It's sometimes stated that the Senas, who followed the Palas, were militant Hindus who savaged Buddhism and drove many of its scholars to Nepal and other places. The earliest "Bengali" book "Charyapada" which was found in Nepal is cited as evidence of Buddhism in exile.

However, this too is a simplistic explanation. The Senas were no different in faith than the Palas and actually helped them to power first. What Senas did was to subdue the Buddhist sanghas that had become political and militant supporters of the deposed Palas.

To the ordinary peasant and fisher-folk, this conflict didn't matter at all. Faith didn't matter to the kings either as what ordinary people believed or practiced was not a matter of concern. This attitude has not changed much over time.

The situation was no different with the Turko-Afghan Muslims who came in the 13th century and the Mughals under whom many converted. The Sultans of Bengal were committed promoters of Baul and similar cultures and conversion was never their agenda.

Again, this was a practical approach because as rulers from outside India, they needed local support which is why they encouraged traditional faith practices over organised religion.

Similarly, the Mughals used religion as an entry point for their agricultural initiatives and no conversion took place which was unnecessary.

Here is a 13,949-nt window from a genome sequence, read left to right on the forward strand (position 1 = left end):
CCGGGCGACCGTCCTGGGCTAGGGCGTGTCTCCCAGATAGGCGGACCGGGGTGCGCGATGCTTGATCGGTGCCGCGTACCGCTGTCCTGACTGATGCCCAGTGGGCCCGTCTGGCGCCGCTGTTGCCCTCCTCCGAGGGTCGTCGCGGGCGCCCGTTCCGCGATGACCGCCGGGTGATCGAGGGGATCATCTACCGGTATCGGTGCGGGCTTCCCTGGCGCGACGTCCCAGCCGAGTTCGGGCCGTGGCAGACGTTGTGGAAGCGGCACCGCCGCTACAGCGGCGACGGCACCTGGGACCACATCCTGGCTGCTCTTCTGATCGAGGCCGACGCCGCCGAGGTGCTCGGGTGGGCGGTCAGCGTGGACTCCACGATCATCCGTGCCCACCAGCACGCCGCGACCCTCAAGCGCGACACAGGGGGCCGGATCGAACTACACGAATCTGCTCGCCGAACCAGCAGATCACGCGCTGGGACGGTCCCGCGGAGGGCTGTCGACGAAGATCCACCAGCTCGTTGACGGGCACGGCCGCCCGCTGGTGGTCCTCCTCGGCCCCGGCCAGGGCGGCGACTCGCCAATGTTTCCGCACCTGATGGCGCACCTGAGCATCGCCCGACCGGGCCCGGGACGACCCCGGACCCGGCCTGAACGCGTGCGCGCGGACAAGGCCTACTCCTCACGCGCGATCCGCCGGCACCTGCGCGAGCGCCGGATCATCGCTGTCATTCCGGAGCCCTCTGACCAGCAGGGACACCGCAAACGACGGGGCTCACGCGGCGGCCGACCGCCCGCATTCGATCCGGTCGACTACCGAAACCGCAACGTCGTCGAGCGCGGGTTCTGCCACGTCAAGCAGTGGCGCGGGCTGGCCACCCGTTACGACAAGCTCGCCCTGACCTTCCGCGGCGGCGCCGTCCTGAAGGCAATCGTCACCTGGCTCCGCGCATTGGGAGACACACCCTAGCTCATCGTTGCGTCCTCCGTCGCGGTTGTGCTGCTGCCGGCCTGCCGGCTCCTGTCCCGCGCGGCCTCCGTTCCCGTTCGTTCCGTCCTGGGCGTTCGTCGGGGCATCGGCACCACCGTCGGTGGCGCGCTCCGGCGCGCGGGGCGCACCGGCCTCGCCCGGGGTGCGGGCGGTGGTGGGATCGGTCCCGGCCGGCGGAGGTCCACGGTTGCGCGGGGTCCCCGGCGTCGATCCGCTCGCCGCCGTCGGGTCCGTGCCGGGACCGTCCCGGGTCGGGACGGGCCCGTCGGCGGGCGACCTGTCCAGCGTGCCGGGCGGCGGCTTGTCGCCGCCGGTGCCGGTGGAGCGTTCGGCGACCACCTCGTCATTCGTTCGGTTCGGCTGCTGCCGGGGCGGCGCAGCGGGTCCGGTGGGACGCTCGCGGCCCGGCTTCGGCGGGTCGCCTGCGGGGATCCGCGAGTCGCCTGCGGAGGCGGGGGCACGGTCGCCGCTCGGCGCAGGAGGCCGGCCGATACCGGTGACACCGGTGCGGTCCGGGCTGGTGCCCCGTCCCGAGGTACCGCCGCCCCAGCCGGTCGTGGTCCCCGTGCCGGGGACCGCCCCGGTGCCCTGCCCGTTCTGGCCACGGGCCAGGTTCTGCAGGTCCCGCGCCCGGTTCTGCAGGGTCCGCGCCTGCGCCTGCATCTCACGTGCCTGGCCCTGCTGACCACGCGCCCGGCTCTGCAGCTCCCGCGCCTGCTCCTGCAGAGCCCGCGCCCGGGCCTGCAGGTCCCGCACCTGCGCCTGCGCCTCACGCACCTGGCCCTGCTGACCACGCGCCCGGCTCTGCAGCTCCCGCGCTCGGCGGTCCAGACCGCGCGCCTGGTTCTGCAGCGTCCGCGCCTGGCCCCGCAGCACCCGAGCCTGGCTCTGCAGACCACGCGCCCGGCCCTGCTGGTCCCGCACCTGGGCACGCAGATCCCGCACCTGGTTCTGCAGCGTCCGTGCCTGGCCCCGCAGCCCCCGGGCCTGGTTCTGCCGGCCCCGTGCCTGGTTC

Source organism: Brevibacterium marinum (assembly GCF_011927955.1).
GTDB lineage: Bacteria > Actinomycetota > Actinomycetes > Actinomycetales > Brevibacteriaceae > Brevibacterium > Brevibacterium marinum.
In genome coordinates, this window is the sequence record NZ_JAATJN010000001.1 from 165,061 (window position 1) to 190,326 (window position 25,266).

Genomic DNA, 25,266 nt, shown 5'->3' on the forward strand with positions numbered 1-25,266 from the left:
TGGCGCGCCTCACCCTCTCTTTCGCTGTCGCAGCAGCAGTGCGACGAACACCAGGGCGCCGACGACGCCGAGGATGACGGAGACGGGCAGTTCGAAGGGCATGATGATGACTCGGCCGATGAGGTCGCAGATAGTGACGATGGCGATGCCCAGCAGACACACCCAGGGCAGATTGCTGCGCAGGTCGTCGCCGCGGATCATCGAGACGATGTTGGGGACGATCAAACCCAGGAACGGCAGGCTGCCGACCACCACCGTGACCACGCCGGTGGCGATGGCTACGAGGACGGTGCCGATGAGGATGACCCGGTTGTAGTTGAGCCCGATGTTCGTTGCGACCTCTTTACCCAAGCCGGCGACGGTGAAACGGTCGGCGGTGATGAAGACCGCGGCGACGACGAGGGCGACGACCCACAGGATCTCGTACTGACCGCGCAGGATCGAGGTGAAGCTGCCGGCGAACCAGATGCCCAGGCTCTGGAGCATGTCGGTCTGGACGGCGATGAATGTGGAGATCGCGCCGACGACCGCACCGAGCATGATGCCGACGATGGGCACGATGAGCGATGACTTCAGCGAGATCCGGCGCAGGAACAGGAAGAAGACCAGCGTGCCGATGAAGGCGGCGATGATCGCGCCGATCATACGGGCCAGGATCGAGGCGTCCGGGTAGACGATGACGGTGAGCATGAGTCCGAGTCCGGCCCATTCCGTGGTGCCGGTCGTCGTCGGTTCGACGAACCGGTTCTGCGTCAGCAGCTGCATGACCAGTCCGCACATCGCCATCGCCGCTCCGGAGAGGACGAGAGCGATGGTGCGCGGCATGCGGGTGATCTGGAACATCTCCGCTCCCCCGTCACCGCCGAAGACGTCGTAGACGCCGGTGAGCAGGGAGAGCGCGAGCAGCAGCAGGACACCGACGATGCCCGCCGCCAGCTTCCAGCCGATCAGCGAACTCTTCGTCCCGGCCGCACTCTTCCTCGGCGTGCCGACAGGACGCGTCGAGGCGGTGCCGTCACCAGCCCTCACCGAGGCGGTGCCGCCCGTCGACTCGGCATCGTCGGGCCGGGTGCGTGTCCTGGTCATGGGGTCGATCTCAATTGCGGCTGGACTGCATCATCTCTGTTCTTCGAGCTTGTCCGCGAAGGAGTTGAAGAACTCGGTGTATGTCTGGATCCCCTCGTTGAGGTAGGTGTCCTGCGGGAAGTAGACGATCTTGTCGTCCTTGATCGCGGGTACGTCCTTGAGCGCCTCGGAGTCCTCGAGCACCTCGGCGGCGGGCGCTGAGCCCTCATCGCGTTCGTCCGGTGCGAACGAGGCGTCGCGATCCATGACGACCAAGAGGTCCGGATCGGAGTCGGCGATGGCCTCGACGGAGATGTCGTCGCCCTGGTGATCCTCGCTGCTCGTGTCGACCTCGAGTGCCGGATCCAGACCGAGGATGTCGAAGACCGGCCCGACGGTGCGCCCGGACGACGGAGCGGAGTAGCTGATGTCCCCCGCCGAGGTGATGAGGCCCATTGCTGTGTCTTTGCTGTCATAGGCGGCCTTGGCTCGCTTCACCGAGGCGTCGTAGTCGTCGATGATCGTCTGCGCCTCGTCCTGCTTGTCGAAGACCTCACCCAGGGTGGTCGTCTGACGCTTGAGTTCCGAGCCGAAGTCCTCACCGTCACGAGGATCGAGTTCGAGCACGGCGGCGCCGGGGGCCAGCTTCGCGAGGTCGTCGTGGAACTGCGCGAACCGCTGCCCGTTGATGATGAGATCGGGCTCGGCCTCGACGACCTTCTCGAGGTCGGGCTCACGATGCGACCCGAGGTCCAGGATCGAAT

Bengalis becoming Muslims used the Vedic term "Niranjon" to mean the creator and not "Allah" or "Khuda", which means that they were not converted but simply moved into a new religious space because they had respect for the agricultural success of the Mughal policy and thus the religion of the Mughals.

It was only when the colonial British came that religion began to be used as a militant force. The peasants suffered deeply under Company rule and so did their faith institutions.

Thus we see a series of rebellions beginning from the 1760s. The famine of 1770 – the British made famine – killed 10 million people. Later, Wahabbi ideas also helped fuel resistance of Titu Mir and the Faraizis against the zamindari system.

This pattern of revolt ended with the Indigo movement of the mid-19th century which ultimately created the space for the intellectual and social supremacy of British-bred ideas of the new middle class.

As their alienation increased, so did the practice of using a variety of social tools to create privilege spaces. It's this class which even today uses the idea of "secularism" as a form of "religion" with all its intolerance.

But in the muddy womb of Bengal, there has been no intolerance because there has been no need for it to gain something or steal something from another. It's not prosperity, but poverty that is the leveler.

So Merry Christmas to all.

In Bengal there is space for much, and that includes the ideas and practices of faith and religion. It matters little what religion looks like in the rest of the world.

In Bengal, religion has had no reason to enter conflict unless it's forced upon it by the powerful and selfish elite.

Season's greetings to all.

Toufique Imrose Khalidi
Editor-in-Chief and Publisher